Human race, it seems (if one believes the still highly debated scientific reports), has very less time left to battle the ever worsening climatic situations. There is not much time to experiment, but to start putting up all the available resources and working towards making our planet a more livable and Better Place. Initiatives like Better Place can help us tide over a lot of problems that are our own creations, given they get proper support and start operating profitably as soon as possible.

P.S. –

A. Jews and Israelis are no doubt one of the most brilliant races and have contributed a lot towards the development of Sciences and Human Knowledge. What is truly refreshing about this Indian Express article is that it appears at a time when India is still trying to chart out ways to deal with the new age terrors and the newspapers are still covered with news regarding the Mumbai Attack, in which Jews were specifically targeted.
B. The article also points to the fact that Israel is a country in the pursuit of Science and Scientific solutions to the problems of the human race, something which the rest of the Middle East seems to have completely abandoned. It may be one of the main reasons why Israel may succeed despite being in a perpetual state of war with its immediate neighbours.

Suggested Readings:

The Long Tailpipe – Blog of Shai Agassi (Founder and CEO, Better Place)
While Detroit Slept – This is the article published in The Indian Express (and published earlier in The New York Times). Since I could find it on The Indian Express website, I am providing the link of The New York Times.

Some Indian electric vehicle companies:

Ajanta Manufacturing Limited


Friday, December 5, 2008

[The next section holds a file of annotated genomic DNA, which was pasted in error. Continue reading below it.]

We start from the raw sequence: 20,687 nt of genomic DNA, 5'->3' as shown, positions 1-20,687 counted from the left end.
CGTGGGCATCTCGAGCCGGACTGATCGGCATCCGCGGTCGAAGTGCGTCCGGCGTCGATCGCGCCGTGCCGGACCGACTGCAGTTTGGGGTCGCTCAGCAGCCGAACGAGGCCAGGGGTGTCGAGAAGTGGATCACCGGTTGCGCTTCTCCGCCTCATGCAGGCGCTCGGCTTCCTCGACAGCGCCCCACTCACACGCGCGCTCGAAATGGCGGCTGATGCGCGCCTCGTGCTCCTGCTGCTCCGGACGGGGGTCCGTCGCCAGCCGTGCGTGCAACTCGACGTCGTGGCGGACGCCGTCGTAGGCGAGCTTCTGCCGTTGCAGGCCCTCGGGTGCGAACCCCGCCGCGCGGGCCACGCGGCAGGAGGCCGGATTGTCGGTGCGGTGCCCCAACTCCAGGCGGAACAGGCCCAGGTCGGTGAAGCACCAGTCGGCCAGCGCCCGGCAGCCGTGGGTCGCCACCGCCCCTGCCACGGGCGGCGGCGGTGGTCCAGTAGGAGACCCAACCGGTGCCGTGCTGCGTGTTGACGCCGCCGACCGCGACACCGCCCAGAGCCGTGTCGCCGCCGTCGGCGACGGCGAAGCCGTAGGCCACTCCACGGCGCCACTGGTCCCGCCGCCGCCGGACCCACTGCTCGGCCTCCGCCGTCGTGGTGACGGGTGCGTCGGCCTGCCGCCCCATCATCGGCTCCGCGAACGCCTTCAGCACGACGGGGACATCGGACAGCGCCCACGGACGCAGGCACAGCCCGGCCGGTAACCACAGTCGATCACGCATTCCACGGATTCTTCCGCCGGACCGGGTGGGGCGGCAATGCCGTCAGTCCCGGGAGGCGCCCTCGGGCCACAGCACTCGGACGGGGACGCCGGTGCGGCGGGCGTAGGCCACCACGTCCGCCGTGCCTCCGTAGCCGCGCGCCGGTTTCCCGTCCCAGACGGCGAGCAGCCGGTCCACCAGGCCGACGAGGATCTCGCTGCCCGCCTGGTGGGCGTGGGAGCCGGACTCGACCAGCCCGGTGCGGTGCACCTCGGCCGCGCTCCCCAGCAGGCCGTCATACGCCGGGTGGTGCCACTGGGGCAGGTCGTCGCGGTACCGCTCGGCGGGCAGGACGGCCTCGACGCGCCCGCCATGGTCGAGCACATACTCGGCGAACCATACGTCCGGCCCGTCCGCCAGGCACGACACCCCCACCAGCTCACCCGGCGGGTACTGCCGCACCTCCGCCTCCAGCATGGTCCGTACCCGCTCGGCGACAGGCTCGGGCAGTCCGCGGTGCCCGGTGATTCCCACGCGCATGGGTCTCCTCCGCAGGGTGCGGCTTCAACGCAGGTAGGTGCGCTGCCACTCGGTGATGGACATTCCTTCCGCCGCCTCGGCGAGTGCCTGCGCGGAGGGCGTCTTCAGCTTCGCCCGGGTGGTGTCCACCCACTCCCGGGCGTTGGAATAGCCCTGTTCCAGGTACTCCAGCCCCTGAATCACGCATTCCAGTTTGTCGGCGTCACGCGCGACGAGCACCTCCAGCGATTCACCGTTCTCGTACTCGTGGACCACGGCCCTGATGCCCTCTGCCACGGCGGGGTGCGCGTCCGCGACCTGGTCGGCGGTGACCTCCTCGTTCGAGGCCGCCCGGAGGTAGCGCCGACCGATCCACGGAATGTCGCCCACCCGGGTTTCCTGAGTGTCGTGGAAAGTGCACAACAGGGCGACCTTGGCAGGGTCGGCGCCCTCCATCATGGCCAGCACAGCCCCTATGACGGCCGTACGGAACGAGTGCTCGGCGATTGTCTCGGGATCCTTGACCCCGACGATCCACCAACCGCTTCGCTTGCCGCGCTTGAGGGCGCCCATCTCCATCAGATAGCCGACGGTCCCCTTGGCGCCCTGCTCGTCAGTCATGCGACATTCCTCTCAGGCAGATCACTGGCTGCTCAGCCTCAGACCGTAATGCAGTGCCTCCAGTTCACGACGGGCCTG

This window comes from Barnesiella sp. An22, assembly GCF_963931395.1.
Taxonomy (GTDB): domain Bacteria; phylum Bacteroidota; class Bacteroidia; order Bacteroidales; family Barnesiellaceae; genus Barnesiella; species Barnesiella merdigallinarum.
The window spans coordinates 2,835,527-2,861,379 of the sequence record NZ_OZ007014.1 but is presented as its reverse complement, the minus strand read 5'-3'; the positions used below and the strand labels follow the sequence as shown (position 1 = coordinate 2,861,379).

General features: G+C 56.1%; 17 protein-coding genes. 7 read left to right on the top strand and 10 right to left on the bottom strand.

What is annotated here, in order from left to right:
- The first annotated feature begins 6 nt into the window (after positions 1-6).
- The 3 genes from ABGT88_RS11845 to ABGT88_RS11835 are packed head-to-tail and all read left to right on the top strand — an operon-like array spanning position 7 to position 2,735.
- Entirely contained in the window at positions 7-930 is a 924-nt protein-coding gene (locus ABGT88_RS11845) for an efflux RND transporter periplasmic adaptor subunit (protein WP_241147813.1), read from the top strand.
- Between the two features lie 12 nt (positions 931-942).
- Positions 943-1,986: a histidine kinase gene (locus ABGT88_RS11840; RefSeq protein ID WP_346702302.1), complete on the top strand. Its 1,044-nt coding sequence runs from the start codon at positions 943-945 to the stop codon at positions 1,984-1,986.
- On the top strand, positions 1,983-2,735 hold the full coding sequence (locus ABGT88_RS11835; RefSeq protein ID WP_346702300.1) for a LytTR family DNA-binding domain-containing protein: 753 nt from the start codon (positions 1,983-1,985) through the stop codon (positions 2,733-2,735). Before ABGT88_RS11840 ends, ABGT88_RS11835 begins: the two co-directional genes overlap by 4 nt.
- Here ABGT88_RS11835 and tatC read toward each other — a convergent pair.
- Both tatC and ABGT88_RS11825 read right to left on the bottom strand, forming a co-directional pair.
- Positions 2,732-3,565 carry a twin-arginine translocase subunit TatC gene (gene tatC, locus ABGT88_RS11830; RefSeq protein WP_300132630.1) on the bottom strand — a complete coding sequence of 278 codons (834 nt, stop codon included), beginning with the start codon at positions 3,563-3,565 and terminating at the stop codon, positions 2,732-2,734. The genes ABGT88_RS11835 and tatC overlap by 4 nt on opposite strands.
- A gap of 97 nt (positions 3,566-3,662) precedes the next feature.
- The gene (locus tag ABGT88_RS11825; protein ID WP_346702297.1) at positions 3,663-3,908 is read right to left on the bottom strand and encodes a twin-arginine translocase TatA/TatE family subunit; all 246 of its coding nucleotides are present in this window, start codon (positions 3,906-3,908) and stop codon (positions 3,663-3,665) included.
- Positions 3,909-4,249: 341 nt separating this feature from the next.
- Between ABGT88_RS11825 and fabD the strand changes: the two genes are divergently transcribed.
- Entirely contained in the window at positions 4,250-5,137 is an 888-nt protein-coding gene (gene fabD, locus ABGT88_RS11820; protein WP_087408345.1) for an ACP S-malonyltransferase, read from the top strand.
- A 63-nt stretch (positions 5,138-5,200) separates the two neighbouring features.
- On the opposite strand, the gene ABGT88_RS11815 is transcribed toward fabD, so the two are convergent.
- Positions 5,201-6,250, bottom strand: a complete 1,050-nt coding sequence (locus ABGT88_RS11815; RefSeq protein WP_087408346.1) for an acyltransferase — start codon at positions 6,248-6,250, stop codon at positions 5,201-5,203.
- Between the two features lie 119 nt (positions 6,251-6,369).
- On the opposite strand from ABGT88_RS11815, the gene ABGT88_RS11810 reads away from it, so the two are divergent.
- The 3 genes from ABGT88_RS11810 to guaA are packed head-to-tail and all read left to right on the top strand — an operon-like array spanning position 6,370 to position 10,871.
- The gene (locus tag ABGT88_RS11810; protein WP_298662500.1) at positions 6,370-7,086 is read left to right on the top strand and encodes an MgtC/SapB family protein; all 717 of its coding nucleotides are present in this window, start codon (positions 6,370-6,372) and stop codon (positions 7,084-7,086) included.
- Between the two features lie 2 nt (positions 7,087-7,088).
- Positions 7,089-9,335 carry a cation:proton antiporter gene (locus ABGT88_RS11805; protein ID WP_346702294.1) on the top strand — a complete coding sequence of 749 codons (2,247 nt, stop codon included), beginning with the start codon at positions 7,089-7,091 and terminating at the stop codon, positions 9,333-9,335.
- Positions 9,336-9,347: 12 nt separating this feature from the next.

The Mumbai attack.

Day before yesterday I went to the Taj, one of the sites of the recent terrorist attacks in Mumbai.

My office used to be (It shifted this Monday to Andheri) just outside the Churchgate Station, which is at the max 15 minutes walk both from Colaba (the location of Taj and Leopold) and Marine Drive (the location of Oberoi-Trident). On the day of the attack, I had left the office quite early, walked all the way down to the CST Station and had taken a bus to my hostel around 7:45 p.m. to 8:00 p.m., completely unaware of what was going to happen at that very place (CST) an hour or two down the line.

When Brajesh called to give me the news and ask about my well being, I was in the hostel in the room of Vincent with Santosh. He told that some terrorists were on a shooting rampage down there and suggested me to stay where I was and not to move. I could not understand and argued that it must be gang war between the rival gangs and not the terrorists. Terrorists, after all, do not act this way. Their modus operandi, I argued, is to plant bombs in places and melt back into the larger society from which they emerge. Little did I know that this time, they intended not only to kill a few people, but to attack directly at the very financial hub of India and take the whole nation of 1 billion people hostage.

This was Wednesday, 26th of November.

For the next two days all the offices, including mine, in and around Colaba were closed. Till Saturday night, I was in the hostel more or less completely glued to the television in the hostel canteen, watching the battle going on between the Indian Security Forces (NSG, Army and Mumbai Police) and the handful of terrorists, who had taken a good number of people (mainly foreigners) hostage.

By Sunday morning, the forces had killed all the terrorists (and captured one alive) and taken in control all the three buildings.